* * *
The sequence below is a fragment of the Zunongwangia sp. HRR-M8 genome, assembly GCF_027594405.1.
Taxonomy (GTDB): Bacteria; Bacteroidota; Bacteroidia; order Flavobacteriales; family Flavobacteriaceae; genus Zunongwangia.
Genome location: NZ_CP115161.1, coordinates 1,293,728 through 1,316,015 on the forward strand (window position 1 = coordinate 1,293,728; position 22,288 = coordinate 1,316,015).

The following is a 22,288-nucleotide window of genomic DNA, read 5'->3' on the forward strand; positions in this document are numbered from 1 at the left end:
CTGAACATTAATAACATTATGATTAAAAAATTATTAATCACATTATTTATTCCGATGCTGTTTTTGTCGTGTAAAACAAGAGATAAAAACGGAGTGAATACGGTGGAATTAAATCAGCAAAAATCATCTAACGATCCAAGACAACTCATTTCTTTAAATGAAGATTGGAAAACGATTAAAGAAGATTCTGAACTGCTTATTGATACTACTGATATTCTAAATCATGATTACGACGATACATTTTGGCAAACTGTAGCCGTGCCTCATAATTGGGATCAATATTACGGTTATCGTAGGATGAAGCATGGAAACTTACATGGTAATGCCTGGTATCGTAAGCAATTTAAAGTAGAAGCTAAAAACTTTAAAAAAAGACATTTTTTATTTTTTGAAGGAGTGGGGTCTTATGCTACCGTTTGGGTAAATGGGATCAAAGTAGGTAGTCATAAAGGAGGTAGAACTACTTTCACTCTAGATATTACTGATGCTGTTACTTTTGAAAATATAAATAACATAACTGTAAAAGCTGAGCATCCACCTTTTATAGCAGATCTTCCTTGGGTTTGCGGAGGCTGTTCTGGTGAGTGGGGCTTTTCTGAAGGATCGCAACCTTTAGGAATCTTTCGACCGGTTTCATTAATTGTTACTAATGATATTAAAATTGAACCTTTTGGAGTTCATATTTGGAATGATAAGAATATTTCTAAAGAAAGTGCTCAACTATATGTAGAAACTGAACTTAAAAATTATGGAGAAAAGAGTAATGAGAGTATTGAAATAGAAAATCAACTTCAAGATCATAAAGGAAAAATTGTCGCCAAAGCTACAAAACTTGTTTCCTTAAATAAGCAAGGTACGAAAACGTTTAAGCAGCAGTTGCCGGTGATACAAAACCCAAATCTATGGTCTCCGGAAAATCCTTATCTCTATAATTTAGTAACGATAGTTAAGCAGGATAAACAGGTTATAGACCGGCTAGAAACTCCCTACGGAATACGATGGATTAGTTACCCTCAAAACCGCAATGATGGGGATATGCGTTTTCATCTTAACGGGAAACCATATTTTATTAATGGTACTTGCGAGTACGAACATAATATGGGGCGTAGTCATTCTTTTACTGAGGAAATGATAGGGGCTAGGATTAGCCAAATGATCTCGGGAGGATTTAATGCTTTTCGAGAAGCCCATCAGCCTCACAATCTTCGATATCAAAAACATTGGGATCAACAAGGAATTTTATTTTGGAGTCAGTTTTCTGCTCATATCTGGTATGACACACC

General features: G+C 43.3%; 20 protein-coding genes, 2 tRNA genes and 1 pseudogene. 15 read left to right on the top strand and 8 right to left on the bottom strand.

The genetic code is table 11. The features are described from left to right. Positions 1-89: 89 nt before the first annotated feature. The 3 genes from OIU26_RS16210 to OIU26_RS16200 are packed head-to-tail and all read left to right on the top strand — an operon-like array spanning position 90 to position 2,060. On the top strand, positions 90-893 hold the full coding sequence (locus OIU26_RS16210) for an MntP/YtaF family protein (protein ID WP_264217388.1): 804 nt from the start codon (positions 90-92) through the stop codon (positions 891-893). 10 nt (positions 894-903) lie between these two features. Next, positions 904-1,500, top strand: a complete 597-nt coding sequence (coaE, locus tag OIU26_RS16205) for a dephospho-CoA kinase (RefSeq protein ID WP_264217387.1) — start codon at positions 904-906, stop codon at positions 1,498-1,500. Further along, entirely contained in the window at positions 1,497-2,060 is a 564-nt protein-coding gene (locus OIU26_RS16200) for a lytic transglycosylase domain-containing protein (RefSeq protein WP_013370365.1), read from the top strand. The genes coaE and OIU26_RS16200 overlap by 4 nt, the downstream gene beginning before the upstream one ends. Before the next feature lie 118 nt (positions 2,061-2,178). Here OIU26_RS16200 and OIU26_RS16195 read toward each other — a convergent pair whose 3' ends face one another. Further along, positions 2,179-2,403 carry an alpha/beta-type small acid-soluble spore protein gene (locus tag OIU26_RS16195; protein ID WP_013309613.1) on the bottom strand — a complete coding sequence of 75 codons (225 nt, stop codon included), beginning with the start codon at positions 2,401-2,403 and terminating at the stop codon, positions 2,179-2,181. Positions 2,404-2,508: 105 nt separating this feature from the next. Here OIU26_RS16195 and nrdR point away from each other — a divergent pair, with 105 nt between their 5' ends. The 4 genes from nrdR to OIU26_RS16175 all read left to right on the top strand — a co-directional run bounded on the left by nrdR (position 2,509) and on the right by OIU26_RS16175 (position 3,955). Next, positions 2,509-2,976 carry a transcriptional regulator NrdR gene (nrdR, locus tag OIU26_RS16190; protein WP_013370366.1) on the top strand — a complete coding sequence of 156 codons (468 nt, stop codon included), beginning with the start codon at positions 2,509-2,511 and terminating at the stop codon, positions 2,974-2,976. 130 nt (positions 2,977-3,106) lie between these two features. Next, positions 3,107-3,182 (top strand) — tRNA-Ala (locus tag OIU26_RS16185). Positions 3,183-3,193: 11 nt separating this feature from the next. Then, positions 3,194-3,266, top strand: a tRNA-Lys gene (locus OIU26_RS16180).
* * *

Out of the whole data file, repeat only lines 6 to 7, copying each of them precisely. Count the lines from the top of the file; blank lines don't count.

General features: G+C 43.3%; 20 protein-coding genes, 2 tRNA genes and 1 pseudogene. 15 read left to right on the top strand and 8 right to left on the bottom strand.

The genetic code is table 11. The features are described from left to right. Positions 1-89: 89 nt before the first annotated feature. The 3 genes from OIU26_RS16210 to OIU26_RS16200 are packed head-to-tail and all read left to right on the top strand — an operon-like array spanning position 90 to position 2,060. On the top strand, positions 90-893 hold the full coding sequence (locus OIU26_RS16210) for an MntP/YtaF family protein (protein ID WP_264217388.1): 804 nt from the start codon (positions 90-92) through the stop codon (positions 891-893). 10 nt (positions 894-903) lie between these two features. Next, positions 904-1,500, top strand: a complete 597-nt coding sequence (coaE, locus tag OIU26_RS16205) for a dephospho-CoA kinase (RefSeq protein ID WP_264217387.1) — start codon at positions 904-906, stop codon at positions 1,498-1,500. Further along, entirely contained in the window at positions 1,497-2,060 is a 564-nt protein-coding gene (locus OIU26_RS16200) for a lytic transglycosylase domain-containing protein (RefSeq protein WP_013370365.1), read from the top strand. The genes coaE and OIU26_RS16200 overlap by 4 nt, the downstream gene beginning before the upstream one ends. Before the next feature lie 118 nt (positions 2,061-2,178). Here OIU26_RS16200 and OIU26_RS16195 read toward each other — a convergent pair whose 3' ends face one another. Further along, positions 2,179-2,403 carry an alpha/beta-type small acid-soluble spore protein gene (locus tag OIU26_RS16195; protein ID WP_013309613.1) on the bottom strand — a complete coding sequence of 75 codons (225 nt, stop codon included), beginning with the start codon at positions 2,401-2,403 and terminating at the stop codon, positions 2,179-2,181. Positions 2,404-2,508: 105 nt separating this feature from the next. Here OIU26_RS16195 and nrdR point away from each other — a divergent pair, with 105 nt between their 5' ends. The 4 genes from nrdR to OIU26_RS16175 all read left to right on the top strand — a co-directional run bounded on the left by nrdR (position 2,509) and on the right by OIU26_RS16175 (position 3,955). Next, positions 2,509-2,976 carry a transcriptional regulator NrdR gene (nrdR, locus tag OIU26_RS16190; protein WP_013370366.1) on the top strand — a complete coding sequence of 156 codons (468 nt, stop codon included), beginning with the start codon at positions 2,509-2,511 and terminating at the stop codon, positions 2,974-2,976. 130 nt (positions 2,977-3,106) lie between these two features. Next, positions 3,107-3,182 (top strand) — tRNA-Ala (locus tag OIU26_RS16185). Positions 3,183-3,193: 11 nt separating this feature from the next. Then, positions 3,194-3,266, top strand: a tRNA-Lys gene (locus OIU26_RS16180).